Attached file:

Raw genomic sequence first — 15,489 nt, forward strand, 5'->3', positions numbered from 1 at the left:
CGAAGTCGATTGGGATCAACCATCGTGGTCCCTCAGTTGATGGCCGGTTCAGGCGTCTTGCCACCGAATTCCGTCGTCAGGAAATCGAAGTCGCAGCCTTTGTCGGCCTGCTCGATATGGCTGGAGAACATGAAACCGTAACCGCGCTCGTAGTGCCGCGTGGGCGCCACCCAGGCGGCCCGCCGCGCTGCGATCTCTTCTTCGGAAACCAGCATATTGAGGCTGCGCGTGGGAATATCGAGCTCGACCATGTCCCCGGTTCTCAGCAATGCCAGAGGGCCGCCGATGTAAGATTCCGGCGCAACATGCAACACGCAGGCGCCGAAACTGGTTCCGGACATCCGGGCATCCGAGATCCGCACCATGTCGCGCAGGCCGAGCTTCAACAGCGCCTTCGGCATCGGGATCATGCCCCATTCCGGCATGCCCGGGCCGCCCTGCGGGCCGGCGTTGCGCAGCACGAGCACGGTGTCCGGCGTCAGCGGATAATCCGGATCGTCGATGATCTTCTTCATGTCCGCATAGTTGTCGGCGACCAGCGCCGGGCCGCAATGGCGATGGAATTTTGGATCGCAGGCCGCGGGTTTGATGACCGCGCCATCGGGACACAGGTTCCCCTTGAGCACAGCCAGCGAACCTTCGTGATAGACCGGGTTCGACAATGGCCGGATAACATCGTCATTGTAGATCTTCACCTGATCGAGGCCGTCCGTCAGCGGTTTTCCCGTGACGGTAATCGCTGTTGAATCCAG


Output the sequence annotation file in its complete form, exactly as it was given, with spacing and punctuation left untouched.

Raw genomic sequence first — 15,489 nt, forward strand, 5'->3', positions numbered from 1 at the left:
CGAAGTCGATTGGGATCAACCATCGTGGTCCCTCAGTTGATGGCCGGTTCAGGCGTCTTGCCACCGAATTCCGTCGTCAGGAAATCGAAGTCGCAGCCTTTGTCGGCCTGCTCGATATGGCTGGAGAACATGAAACCGTAACCGCGCTCGTAGTGCCGCGTGGGCGCCACCCAGGCGGCCCGCCGCGCTGCGATCTCTTCTTCGGAAACCAGCATATTGAGGCTGCGCGTGGGAATATCGAGCTCGACCATGTCCCCGGTTCTCAGCAATGCCAGAGGGCCGCCGATGTAAGATTCCGGCGCAACATGCAACACGCAGGCGCCGAAACTGGTTCCGGACATCCGGGCATCCGAGATCCGCACCATGTCGCGCAGGCCGAGCTTCAACAGCGCCTTCGGCATCGGGATCATGCCCCATTCCGGCATGCCCGGGCCGCCCTGCGGGCCGGCGTTGCGCAGCACGAGCACGGTGTCCGGCGTCAGCGGATAATCCGGATCGTCGATGATCTTCTTCATGTCCGCATAGTTGTCGGCGACCAGCGCCGGGCCGCAATGGCGATGGAATTTTGGATCGCAGGCCGCGGGTTTGATGACCGCGCCATCGGGACACAGGTTCCCCTTGAGCACAGCCAGCGAACCTTCGTGATAGACCGGGTTCGACAATGGCCGGATAACATCGTCATTGTAGATCTTCACCTGATCGAGGCCGTCCGTCAGCGGTTTTCCCGTGACGGTAATCGCTGTTGAATCCAG